The Network Model

An important source of self-organization is provided by the interactions and relationships between the objects that comprise a complex system. Patterns of such relationships are captured by the network model of complexity.

Networks capture the essence of interactions and relationships, which is a fundamental source of complexity. A graph is defined to be a set of nodes (objects) joined by edges (relationships) and a network is a graph in which the nodes and/or edges have values associated with them. In a food web, for instance, the populations form nodes, and the interactions between them (e.g., predation) form the edges. In a landscape, spatial processes and relationships create many networks. For instance, the nodes might be individual plants and the corresponding edges would be any processes that create relationships between them, such as dispersal or overshading. In an animal social group, the nodes would be individuals and the edges would be relationships such as kinship or dominance.

Nodes that are joined by an edge are called neighbors. The degree of a node is the number of immediate neighbors that it has. A path is a sequence of edges in which the end node of one edge is the start node of the next edge, for example, the sequence of edges A-B, B-C, C-D, D-E forms a path from node A to node E. A cycle is a path that ends where it starts, for example, A-B, B-C, C-A. A network is called connected if, for any pair of nodes, there is always some path joining them (otherwise it is disconnected). The diameter of a network is the maximum separation between any pair of nodes. Clusters are highly connected sets of nodes.

The importance of networks stems from their universal nature. Network structure is present wherever a system can be seen to be composed of objects (nodes) and relationships (edges). Less obvious is that networks are also implicit in the behavior ofsystems. In this respect, the nodes are states of the system (e.g., species composition) and the edges are transitions from one state to another.

Sometimes, network structure plays a more important part in determining the behavior of a system than the nature of the individual components. In dynamic systems, for instance, cycles are associated with feedback loops. In disconnected networks, the nodes form small, isolated components, whereas in connected networks, they are influenced by interactions with their neighbors. Self-organization in a network can occur in two ways: by the addition or removal of nodes or edges, or by changes in the values associated with the nodes and edges.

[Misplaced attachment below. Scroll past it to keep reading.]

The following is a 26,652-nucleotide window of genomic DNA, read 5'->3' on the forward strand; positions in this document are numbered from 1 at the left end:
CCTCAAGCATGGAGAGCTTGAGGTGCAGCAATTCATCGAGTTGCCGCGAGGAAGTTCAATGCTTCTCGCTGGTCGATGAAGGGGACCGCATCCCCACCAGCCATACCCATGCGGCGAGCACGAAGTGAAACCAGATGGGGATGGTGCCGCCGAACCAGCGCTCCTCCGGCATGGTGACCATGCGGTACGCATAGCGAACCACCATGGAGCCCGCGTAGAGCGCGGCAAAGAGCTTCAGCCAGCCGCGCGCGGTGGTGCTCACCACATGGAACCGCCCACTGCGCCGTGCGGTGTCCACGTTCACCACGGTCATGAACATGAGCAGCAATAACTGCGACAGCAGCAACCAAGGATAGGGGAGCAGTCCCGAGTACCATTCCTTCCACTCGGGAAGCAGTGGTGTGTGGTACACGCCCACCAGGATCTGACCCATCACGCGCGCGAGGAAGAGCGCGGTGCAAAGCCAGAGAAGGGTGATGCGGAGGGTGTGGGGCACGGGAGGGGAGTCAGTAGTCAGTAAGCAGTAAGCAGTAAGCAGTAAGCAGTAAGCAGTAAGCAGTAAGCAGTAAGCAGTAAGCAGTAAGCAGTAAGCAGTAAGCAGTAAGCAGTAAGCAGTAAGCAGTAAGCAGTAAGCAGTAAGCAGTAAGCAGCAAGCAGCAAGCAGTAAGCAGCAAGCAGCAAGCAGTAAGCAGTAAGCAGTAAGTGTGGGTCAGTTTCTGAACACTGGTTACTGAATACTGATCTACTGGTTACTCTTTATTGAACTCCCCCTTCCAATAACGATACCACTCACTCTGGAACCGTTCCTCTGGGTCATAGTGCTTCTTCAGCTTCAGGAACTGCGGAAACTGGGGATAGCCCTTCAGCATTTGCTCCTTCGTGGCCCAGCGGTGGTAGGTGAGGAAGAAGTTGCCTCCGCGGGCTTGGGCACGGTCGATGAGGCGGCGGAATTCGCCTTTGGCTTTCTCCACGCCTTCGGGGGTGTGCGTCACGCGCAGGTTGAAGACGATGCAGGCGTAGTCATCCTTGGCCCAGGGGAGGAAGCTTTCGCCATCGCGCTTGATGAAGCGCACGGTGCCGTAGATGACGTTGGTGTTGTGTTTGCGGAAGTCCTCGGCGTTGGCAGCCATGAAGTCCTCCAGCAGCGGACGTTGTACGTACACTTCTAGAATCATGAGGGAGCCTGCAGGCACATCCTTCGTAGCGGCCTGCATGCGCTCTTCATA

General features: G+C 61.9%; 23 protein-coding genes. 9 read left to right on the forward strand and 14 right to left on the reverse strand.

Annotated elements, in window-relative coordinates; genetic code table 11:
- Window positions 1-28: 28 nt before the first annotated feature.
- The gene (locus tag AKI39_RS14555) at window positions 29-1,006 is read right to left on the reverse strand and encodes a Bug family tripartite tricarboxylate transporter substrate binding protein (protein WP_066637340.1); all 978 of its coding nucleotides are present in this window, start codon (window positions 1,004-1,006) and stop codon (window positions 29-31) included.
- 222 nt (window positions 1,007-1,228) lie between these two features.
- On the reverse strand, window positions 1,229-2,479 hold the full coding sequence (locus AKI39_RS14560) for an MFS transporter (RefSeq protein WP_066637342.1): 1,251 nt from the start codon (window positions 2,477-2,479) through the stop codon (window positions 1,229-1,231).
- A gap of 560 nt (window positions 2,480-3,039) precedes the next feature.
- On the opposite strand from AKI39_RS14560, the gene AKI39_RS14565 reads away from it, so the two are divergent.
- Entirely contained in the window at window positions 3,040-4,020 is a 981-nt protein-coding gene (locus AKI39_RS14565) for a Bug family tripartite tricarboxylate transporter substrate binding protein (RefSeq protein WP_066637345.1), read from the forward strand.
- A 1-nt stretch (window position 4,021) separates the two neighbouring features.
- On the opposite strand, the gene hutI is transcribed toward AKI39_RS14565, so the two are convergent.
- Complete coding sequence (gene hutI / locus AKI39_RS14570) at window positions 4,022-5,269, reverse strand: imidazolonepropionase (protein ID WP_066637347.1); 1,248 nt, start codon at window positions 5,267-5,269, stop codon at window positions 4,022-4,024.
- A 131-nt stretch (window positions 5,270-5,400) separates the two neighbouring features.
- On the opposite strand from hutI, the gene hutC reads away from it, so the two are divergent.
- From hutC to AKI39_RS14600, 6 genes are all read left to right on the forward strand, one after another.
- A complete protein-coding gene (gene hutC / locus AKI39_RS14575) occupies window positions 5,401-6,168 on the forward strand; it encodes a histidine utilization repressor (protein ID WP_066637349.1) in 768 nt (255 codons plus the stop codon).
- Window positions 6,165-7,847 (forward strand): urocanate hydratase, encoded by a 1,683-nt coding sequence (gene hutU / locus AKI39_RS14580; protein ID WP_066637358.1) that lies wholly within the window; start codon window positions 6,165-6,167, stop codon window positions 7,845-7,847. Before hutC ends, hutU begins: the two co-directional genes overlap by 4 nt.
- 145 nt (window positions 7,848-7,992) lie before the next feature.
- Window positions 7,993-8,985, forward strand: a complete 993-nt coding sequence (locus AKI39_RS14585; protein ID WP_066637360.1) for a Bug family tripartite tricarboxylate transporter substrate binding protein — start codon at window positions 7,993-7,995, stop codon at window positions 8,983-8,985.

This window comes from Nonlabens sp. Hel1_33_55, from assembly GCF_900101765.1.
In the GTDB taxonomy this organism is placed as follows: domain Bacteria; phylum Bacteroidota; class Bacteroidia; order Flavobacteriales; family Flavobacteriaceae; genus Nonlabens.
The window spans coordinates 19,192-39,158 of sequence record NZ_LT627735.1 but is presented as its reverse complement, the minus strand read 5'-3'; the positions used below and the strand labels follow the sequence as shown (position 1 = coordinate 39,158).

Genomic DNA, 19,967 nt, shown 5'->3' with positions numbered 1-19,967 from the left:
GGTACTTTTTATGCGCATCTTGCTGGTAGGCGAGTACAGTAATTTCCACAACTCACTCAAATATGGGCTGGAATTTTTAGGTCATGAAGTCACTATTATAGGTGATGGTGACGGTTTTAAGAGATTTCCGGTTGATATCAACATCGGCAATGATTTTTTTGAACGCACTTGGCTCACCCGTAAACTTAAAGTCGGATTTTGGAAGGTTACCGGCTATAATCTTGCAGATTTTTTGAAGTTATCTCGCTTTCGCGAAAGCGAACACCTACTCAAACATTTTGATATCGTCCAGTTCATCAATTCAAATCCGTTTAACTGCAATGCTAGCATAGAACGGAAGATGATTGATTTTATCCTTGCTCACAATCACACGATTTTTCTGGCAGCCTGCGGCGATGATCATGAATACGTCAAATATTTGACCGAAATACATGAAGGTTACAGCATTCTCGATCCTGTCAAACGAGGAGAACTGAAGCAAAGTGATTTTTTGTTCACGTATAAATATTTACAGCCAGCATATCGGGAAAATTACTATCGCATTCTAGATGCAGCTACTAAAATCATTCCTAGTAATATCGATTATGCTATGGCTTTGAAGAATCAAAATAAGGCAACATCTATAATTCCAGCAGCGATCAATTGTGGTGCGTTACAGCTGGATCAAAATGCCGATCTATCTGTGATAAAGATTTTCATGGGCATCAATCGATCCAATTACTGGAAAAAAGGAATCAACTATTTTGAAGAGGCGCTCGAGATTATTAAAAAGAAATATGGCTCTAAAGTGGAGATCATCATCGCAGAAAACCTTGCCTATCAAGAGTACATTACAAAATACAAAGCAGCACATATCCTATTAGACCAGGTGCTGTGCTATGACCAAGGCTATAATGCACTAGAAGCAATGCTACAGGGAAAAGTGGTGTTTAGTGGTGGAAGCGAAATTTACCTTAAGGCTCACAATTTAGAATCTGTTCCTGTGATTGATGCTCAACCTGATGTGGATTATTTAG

Several kinds of network patterns are common and convey important properties.

• A random network is a network in which the nodes are connected at random. In a random network of n nodes, the degrees of the nodes approximate a Poisson distribution, and the average length (L) of a path between any two nodes is given by L = log(n)/log(d), where d is the average degree.

• A regular network is a network with a consistent pattern of connections, such as a lattice or cycle.

• Small worlds fall between random networks and regular networks. They are typically highly clustered, but with low diameter. A common scenario is a system dominated by short-range connections, but in which some long-range connections are also present.

• A tree is a connected network that contains no cycles. A hierarchy is a tree that has a defined root node. For instance, the descendents of a particular individual animal (the root of the tree) form a hierarchy determined by birth. Trees and hierarchies are closely associated with the idea of encapsulation.

• A scale-free network is a connected network in which the degrees of the nodes follow an inverse power law. That is, some nodes are highly connected, but most have few (usually just one) connections.

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